Rogoff has stimulated wider interest in the educational turn by speaking at numerous events for non-academic audiences, especially art museum educators. A high profile example was a public lecture at the Hayward Gallery's event Deschooling Society, a collaboration with the Serpentine Gallery and The Museum of Modern Art, New York. This presentation is available as a podcast on the Hayward gallery blog.[2] She gave numerous talks between 2010-12 at international events open to the public, including:

  • `The Academy Strikes Back', organised and hosted at the Brussels University College of Art and Design by the European Artistic Research Network.[3a]
  • a three day symposium on Education and Contemporary Art, held at the Castile-Leon Museo de Art in Spain.[3b]
  • `Learning from the Future", a major five-day programme at the Vienna Kunst Historisches Museum and SITAC Mexico City (2012) [two talks][3c]
  • Art Network for Creative Radical Pedagogy (2012) supported by Bucharest Erste Bank.
  • CAVIC-symposium keynote lecture, Stockholm University of Art and Design (Nov 2010). CAVIC is the Nordic network of art education including researchers within the fields of art and design education, arts based education, museum education etc. Participating countries are Denmark, Norway, Sweden, Finland, Iceland, Lithuania, Latvia and Estonia.[3d]

She has also spoken at a British Council event in Athens (2010) asking artists, critics, and a wider audience what it means to take part in culture; and in 2012 she gave a lecture on the notion of the `open academy' to a wide audience at the Museum of Modern Art in Warsaw.

The most recent Educational Turn initiative has been the formation of freethought: a collective of scholars, artists and urbanists who have founded a platform for the generation of research pedagogy and production in public spaces. It was initially launched as a 3-day event with performance presentations and panels on "Crisis education", "Crisis Economies" and "Creative Strikes"[4] run by Rogoff at the 2012 Truth is Concrete festival in Graz, Austria. This `marathon' festival attracts a large international audience, with events 24 hours a day across a whole week by more than 200 artists, activists and theorists who lecture, perform, and discuss art and politics. Rogoff was invited to curate freethought as a strand of the final event of the 5 year "Former West" project which took place at the House of World Cultures in Berlin, an international contemporary arts centre whose mission is to offer visitors "opportunities to grapple with the conflicts, challenges and questions of our time". This event launched freethought's new project on `infrastructure' which will extend over the next 3 years.[5] Speaking to audiences of some 800 in Berlin over 3 days and streamed live on the net to several thousand others, a panel tackled the question of whether `infrastructure' can be thought as part of critical creativity rather than the efficient delivery of resources and supports for such creativity.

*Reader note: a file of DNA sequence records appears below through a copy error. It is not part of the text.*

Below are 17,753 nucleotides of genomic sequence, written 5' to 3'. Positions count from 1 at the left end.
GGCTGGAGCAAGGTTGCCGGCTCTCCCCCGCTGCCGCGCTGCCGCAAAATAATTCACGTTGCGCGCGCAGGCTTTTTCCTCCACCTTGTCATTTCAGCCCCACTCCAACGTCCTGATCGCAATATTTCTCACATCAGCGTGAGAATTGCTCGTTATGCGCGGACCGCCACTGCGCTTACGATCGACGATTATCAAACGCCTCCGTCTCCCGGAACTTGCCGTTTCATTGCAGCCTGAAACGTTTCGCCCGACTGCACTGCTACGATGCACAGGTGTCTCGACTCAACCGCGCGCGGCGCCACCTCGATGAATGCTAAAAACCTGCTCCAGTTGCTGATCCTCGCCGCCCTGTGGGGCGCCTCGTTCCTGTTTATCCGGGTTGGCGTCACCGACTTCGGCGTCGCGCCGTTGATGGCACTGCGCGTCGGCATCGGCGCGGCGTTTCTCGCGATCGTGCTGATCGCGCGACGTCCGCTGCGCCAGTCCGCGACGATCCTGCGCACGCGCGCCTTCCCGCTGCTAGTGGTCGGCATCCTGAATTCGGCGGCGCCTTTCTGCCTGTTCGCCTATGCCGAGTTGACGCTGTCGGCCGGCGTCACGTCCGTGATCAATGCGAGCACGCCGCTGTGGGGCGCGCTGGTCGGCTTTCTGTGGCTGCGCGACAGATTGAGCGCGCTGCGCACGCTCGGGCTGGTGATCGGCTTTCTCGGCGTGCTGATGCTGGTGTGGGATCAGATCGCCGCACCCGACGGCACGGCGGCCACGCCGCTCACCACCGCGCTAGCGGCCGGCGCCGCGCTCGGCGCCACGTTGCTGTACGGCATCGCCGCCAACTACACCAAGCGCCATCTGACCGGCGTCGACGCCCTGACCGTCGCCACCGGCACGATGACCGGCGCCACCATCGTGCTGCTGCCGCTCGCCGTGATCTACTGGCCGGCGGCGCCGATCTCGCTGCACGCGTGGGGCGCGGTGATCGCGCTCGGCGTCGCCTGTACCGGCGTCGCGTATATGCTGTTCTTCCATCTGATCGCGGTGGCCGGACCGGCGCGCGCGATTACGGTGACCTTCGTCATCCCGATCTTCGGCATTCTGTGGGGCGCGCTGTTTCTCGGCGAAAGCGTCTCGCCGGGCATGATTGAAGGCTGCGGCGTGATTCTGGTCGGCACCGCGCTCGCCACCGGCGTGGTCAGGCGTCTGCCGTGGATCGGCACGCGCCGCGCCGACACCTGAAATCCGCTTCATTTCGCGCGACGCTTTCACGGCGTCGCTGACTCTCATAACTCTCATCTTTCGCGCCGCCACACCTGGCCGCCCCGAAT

From its European beginnings, freethought has now been picked up by the Asia Cultural Complex in South Korea, funded by the Ministry of Culture and Education. It has established a three-year (2013-16) laboratory on `infrastructure', which aims to find new public formats for `the educational turn' hosted by this new large-scale national and regional cultural complex that includes all forms of creative practice; music, art, theatre, dance, and discourse. The laboratory will produce a large scale installation piece for the official opening of the museum in 2015.[6]

Sources to corroborate the impact

1. "Turning" essay: A compilation of republished versions is available on request from Goldsmiths Research Office.

2. "Deschooling Society" presentation (2010): here, and see also podcast.

3. International public lectures and presentations: A compilation of the details of these events is available on request from Goldsmiths Research Office. However, examples include:

a) The Academy Strikes Back (2010) Sint Lukas, Brussels & European Artistic Research Network

b) MUSAC Symposium on Education and Contemporary Art (June 2010)

c) Vienna Kunst Historisches Museum (Nov 3-7, 2010) — 'The Educational Turn in Education'

d) CAVIC-symposium keynote lecture, Stockholm University of Art and Design (Nov 2010).

4. Truth is Concrete festival (Graz, 2012): here.

5. Launch of `Infrastructure' at the House of World Cultures (Berlin) in 2013: here.

6. Asia Cultural Complex, Gwanju S.Korea. 3 year laboratory on `infrastructure' by freethought collective. The CEO and Director of Asia Cultural Complex can provide corroboration on request (Details provided separately).